They Shoot Oscar Prognosticators, Don't They?

Handicapping the Oscar Shorts

By J. Don Birnam

February 15, 2017


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Ah, the shorts. The three obscure little Oscar races that most prognosticators just take crazy stabs at, and that you basically have to pray to get right on Oscar night. Well, not so much so if you read this column, which in the last few years went 3/3 in 2015 and 2/3 in 2016 in predicting these. One never feels confident in these, other than in the ones you can more safely discard, indeed, when you count my alternates, I got all three right last year as well.

So, let’s look today at where the chips are likely to fall in the short races, though if you have other thoughts, you know what to do (Twitter, Instagram).

My other handicaps of the 2016-2017 Oscar categories so far are here for the below the line techs part I, here for the below the line techs part II, and here for the foreign, documentary, and animated races.

The Easy Call: Best Live Action Short.

The Best Live Action Short has the strongest overall combined entries of the year, and still, surprisingly, is perhaps the easiest call of the night. You can probably first discard Spain’s Timecode, which follows two parking garage attendants as they engage in shenanigans with each other as captured by the security cameras of their place of employment. It is funny but I’ve never seen a film this “light” triumph here, certainly not with weightier alternatives.

Denmark’s Silent Nights is also probably out. That short tells the story of a lonely and caring Danish woman as she cares for her aging alcoholic mother and enters into a relationship with a homeless Ghanaian she meets at a soup kitchen where she volunteers. The story is timely and emotionally arresting, but lacks that final punch that most of the winners here tend to have.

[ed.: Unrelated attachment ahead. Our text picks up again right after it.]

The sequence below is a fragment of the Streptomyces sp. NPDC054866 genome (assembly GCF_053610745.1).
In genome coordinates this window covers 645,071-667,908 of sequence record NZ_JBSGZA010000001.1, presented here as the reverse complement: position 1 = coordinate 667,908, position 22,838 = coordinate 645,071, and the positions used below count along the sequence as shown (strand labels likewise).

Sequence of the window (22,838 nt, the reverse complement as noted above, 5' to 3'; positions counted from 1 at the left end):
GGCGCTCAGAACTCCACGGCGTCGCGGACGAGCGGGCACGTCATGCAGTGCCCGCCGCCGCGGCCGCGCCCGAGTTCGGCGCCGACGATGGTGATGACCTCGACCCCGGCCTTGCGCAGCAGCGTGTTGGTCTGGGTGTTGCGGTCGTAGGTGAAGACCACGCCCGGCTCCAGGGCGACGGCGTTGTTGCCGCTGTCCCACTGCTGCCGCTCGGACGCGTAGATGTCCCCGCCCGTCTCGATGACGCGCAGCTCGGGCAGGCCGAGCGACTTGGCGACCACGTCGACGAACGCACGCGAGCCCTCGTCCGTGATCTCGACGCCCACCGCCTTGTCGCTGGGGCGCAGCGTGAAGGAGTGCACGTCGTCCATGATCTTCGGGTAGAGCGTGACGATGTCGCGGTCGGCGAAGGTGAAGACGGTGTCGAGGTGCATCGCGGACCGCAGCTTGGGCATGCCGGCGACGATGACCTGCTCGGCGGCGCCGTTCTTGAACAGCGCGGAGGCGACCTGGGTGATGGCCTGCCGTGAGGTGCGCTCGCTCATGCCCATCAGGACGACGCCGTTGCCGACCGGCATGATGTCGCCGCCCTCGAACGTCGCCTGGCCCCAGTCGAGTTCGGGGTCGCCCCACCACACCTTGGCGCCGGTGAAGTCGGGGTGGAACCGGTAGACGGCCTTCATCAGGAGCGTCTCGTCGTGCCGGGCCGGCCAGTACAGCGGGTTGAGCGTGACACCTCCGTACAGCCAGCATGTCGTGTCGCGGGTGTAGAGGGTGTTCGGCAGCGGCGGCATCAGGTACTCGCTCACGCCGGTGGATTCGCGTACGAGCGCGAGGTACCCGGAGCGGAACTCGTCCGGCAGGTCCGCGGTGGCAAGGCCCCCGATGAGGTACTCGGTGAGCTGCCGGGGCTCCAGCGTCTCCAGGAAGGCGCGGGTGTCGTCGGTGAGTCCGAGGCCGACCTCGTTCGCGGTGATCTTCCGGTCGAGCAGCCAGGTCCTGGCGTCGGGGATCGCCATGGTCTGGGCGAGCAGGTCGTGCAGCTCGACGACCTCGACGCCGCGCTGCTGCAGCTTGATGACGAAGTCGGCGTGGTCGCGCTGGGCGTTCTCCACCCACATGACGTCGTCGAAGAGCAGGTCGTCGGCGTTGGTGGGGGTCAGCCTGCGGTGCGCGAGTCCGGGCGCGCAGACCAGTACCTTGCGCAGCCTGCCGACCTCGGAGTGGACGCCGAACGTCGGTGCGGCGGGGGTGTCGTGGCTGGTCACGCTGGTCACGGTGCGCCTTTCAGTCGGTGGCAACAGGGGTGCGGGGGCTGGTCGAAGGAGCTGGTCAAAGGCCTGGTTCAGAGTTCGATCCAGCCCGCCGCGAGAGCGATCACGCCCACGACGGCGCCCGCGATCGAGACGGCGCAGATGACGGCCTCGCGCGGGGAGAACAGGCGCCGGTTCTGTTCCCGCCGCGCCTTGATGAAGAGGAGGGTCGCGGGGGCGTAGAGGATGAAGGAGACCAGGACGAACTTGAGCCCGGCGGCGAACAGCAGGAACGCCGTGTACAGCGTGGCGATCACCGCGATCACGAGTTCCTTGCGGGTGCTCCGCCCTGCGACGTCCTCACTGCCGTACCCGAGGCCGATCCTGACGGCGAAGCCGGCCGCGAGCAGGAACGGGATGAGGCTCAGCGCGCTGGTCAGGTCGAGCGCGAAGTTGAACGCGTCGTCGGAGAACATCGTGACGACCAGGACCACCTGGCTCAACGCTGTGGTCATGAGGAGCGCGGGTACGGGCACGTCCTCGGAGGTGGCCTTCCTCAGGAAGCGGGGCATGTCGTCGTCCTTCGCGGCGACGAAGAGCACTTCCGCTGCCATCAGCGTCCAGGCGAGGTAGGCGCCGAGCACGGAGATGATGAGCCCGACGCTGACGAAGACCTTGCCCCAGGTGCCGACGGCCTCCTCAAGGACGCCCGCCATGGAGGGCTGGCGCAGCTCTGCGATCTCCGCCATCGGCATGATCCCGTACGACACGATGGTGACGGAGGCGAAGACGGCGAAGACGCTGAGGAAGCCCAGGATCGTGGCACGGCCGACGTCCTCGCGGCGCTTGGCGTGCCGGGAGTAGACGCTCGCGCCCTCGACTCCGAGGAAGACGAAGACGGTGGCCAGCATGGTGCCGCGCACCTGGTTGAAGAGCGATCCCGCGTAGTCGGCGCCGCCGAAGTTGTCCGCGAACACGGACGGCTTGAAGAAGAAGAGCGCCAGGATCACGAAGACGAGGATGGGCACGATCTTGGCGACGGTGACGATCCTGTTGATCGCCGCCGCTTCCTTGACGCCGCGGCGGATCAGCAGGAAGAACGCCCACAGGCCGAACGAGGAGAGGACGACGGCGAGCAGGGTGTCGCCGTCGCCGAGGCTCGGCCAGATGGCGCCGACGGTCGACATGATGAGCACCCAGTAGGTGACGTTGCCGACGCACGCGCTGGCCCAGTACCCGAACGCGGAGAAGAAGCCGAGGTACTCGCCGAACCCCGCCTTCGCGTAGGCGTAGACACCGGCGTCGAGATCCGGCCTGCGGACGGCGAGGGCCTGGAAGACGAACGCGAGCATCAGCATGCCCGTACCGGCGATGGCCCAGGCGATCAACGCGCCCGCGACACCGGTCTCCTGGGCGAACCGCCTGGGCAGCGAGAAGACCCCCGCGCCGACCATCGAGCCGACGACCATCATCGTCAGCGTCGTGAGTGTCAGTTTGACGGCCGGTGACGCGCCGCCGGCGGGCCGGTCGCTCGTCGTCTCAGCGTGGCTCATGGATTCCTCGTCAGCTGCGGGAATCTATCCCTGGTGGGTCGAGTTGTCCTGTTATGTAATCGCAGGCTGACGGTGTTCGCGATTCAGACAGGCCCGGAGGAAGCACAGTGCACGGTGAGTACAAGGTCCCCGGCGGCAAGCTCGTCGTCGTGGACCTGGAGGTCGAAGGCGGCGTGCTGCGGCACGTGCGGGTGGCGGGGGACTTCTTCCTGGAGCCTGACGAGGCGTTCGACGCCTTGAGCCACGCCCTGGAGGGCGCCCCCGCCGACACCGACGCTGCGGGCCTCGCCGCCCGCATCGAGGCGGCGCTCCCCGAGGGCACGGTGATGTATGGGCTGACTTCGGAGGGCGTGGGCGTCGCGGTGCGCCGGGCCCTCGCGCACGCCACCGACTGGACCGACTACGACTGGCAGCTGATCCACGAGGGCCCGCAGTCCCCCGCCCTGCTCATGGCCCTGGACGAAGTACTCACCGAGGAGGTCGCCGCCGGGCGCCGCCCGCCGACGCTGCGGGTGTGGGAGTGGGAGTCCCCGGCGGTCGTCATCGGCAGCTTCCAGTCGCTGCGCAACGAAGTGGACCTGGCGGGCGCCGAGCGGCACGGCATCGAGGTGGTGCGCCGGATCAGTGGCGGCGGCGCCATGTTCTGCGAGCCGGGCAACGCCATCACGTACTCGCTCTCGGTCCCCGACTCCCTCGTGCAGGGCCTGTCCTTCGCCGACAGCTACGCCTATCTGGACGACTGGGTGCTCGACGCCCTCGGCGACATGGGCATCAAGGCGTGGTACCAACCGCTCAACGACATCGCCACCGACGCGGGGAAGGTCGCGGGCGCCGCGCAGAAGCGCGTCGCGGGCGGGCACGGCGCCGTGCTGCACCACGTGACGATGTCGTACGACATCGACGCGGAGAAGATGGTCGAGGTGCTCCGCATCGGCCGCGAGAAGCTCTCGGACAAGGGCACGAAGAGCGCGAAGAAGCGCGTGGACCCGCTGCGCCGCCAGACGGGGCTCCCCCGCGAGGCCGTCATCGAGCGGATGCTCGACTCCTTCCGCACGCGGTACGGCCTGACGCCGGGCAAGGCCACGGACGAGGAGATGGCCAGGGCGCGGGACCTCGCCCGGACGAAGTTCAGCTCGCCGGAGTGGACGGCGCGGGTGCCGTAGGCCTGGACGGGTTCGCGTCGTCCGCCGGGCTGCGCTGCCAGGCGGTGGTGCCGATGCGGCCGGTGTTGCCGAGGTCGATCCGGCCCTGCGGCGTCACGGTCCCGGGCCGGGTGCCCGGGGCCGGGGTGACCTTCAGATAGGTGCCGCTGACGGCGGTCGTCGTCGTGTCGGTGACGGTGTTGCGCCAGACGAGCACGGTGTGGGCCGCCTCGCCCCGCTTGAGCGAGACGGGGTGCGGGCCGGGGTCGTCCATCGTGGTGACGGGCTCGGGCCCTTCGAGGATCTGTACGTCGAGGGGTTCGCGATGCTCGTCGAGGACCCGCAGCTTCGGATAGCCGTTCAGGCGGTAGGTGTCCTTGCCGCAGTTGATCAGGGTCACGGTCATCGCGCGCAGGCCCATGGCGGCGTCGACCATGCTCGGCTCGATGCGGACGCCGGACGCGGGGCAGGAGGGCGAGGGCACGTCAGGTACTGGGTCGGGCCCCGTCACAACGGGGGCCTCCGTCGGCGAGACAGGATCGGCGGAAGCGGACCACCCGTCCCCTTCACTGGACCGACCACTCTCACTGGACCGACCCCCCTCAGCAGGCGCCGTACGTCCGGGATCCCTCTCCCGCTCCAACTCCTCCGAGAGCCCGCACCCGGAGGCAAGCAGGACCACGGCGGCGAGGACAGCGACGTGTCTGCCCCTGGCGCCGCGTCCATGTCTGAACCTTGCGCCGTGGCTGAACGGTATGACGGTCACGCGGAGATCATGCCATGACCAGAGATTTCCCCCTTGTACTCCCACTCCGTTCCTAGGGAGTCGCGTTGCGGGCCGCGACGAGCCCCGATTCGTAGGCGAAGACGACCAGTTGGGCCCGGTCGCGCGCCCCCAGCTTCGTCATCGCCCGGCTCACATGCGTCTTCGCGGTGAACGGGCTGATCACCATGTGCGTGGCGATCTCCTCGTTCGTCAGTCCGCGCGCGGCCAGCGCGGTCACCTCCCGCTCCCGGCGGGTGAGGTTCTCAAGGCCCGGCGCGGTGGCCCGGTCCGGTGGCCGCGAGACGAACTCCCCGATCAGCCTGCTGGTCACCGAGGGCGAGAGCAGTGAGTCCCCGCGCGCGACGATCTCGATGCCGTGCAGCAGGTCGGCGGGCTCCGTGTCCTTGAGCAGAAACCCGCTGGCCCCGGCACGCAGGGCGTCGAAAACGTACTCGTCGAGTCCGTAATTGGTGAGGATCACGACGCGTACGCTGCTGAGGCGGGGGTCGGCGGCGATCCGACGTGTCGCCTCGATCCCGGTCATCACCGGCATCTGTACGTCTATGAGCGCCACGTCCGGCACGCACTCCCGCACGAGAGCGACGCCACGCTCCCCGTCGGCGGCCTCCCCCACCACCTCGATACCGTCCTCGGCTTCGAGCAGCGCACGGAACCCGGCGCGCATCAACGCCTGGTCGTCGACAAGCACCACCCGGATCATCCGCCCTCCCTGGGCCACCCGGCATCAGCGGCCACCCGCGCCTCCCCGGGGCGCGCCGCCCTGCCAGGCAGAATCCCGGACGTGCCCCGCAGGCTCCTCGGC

Next out is probably Hungary’s Sing, about a middle school choir that has a dirty little secret, and how children handle it once it is exposed. The story has a big heart, but again I do not see precedent for something like this winning at least not in the several years I’ve been watching the shorts.

The race is clearly between France’s Ennemis Interieurs (Enemies Within) and Switzerland’s La Femme et le TGV (The Woman and the Speed Train). The former is a very timely story about anti-Muslim racism and stereotyping, particularly in European nations and by other Muslims themselves. It raises important and challenging questions about some of the assumptions American audiences may make about these topics.

The reason I think La Femme is the clear winner is because it is funny and has a heart. It follows an elderly, somewhat cantankerous woman who loves to wave every morning and evening at the speeding train as it passes by her small Swiss chalet. The traditionalist woman, who still owns an old-school bakery, bikes to work, and does not know how to “send an Internet,” soon develops a pen pal relationship with the train’s conductor.

Stories that pull at the heartstrings win here often, but if they have a funny aspect to them, then it’s a sure fire thing. Think of last year’s cute story about the shy guy finding love on the Internet (The Stutterer) or the one about the terminally ill boy entering a fantastic land (Helium). Yeah, two shorts about suicide have also won here recently, but both also had hearts, and there is nothing really comparable here this year to take down La Femme.

Will win: La Femme et le TGV
Could win: Ennemis Interieurs

Continued:       1       2



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